DeLottinville, P. "Joe Beef of Montreal: Working-Class Culture and the Tavern, 1869-1889." In Canadian Working Class History: Selected Readings, pp. 190-214.

Kealey, G.S. "The Honest Workingman and Workers' Control: The experience of Toronto Skilled Workers, 1860-1892." In Canadian Working Class History: Selected Readings, pp. 112-142.

Lutz, J. "After the Fur Trade: The Aboriginal Labouring Class of British Columbia 1849-1890" in Canadian Working Class History: Selected Readings, pp. 235-259.
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Female Characters Things Fall Apart

Words: 1494 Length: 4 Pages Document Type: Essay Paper #: 76996058

"ould you like a white woman ongee?" Jimmie asked. "Don't seem ter make their cow-cockies happy, having white woman for 'is wife. hy else he come after black girls? Must be sum'pin to white women we ain't been told" (p. 11). The implication drawn from ongee is that aboriginal females are sexier than white women, but Jimmie is sexually attracted to the white woman.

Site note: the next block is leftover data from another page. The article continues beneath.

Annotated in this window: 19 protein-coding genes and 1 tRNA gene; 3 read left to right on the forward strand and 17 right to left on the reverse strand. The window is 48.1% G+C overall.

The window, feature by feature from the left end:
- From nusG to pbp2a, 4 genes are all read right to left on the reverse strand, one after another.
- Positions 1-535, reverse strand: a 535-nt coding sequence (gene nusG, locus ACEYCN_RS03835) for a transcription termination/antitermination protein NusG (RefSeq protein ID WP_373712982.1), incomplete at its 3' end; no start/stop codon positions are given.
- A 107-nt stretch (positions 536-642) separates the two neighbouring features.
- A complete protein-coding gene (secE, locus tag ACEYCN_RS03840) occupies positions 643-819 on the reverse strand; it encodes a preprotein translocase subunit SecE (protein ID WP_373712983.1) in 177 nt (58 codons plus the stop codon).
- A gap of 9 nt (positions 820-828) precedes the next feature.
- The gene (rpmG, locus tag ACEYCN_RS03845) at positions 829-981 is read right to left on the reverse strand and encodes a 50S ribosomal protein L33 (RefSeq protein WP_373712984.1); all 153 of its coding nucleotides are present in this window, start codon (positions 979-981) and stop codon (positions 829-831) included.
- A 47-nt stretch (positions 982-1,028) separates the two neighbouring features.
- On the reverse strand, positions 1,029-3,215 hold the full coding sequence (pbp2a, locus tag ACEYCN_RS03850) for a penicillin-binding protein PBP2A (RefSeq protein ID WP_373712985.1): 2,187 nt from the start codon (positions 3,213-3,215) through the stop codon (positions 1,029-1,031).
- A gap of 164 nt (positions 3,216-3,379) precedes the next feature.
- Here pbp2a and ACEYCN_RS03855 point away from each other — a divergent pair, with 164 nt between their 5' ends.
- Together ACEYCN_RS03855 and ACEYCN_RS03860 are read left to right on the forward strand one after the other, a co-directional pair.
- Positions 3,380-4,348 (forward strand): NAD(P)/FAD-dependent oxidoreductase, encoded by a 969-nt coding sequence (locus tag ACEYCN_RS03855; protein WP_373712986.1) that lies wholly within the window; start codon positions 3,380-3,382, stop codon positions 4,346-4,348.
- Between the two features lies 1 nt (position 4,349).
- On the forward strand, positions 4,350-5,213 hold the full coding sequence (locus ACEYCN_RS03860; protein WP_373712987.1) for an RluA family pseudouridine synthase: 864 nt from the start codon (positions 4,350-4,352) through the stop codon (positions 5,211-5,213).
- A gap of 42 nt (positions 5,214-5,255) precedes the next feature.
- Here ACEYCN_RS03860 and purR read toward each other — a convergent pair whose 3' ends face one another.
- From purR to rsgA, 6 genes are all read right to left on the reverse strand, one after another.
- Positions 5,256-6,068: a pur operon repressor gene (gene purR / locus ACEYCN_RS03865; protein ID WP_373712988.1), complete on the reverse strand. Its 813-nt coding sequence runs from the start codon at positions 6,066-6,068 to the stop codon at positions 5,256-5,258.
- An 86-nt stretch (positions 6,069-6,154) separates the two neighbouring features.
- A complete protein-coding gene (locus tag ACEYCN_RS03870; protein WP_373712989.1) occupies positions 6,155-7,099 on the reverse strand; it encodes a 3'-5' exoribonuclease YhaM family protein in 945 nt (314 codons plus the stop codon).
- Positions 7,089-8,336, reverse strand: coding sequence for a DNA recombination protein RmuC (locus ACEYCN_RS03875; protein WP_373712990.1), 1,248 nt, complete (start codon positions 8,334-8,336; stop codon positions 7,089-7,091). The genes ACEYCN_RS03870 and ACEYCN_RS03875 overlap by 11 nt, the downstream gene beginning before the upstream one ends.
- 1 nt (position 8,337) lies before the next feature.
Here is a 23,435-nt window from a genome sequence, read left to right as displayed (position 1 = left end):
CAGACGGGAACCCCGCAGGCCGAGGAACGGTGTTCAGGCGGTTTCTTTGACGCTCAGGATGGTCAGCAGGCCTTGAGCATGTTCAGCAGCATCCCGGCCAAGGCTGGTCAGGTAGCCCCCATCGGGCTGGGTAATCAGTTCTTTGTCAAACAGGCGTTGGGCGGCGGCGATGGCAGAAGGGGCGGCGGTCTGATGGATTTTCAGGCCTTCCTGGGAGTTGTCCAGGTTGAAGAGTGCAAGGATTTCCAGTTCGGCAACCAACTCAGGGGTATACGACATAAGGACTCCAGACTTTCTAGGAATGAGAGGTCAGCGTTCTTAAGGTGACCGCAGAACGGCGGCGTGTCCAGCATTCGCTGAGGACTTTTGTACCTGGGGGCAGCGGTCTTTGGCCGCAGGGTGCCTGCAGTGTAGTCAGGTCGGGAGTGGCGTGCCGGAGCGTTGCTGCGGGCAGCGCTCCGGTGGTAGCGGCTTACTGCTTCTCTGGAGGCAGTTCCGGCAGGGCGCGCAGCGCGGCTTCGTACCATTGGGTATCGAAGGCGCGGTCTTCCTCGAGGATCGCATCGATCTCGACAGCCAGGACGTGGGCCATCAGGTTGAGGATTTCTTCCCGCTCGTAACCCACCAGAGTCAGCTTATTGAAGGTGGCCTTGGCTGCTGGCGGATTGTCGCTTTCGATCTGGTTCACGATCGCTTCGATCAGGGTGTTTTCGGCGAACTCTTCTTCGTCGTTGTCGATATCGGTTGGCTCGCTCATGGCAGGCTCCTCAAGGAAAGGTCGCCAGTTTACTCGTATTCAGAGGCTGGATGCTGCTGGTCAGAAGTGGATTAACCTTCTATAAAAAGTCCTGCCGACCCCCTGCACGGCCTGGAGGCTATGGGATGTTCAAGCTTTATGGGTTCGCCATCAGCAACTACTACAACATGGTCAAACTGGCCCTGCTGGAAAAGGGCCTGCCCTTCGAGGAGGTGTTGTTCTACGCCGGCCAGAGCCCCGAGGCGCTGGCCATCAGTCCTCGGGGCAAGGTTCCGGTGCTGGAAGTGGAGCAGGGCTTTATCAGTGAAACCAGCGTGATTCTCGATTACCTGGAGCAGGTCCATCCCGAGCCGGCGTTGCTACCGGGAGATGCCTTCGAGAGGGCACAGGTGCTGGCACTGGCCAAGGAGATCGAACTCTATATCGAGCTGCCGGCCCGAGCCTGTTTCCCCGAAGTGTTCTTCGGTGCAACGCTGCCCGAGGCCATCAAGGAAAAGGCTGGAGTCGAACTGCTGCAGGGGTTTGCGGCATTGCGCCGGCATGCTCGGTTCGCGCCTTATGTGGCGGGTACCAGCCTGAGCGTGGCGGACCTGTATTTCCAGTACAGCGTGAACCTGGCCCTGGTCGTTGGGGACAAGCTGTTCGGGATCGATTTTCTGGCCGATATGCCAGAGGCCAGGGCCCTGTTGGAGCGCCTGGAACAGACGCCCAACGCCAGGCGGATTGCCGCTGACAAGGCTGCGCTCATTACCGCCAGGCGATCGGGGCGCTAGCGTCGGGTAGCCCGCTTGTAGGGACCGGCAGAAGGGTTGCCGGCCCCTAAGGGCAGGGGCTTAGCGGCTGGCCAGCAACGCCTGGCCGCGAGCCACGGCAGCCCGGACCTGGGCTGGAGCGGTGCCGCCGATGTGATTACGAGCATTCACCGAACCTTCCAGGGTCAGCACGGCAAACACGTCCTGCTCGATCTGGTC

On page 12 ongee describes an aboriginal woman who "Yawns for men and not with her mouth. She weeps for men and not with her eyes. She drinks men down, she is cave for men," he said, laughing. In Caledonian that Saturday night Jimmie "suddenly" was "pouring himself without joy into one of the women" while laying in the long grass so police wouldn't see them. The next time readers confront an image of an aboriginal females (p. 20) Jimmie "lay down with a scrawny gin…… [Read More]

Works Cited

Achebe, Chinua. Things Fall Apart. New York: Anchor Books, 1994.

Hickling-Hudson, Anne. "White construction of black identity in Australian films about

Aborigines. Literature Film Quarterly 18.4 (1990): 263-275.

Keneally, Thomas. The Chant of Jimmie Blacksmith. New York: The Viking Press, 1972.
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Margaret Preston Aim to Modernise

Words: 1907 Length: 6 Pages Document Type: Essay Paper #: 88134910

He expeimentation with new techniques and the fact that she was unafaid to ty new things with he at helped he populaity immensely. Peston's elationships to famous atists and the pomotion of he wok in aea magazines wee also unique and offeed a lage vieweship audience.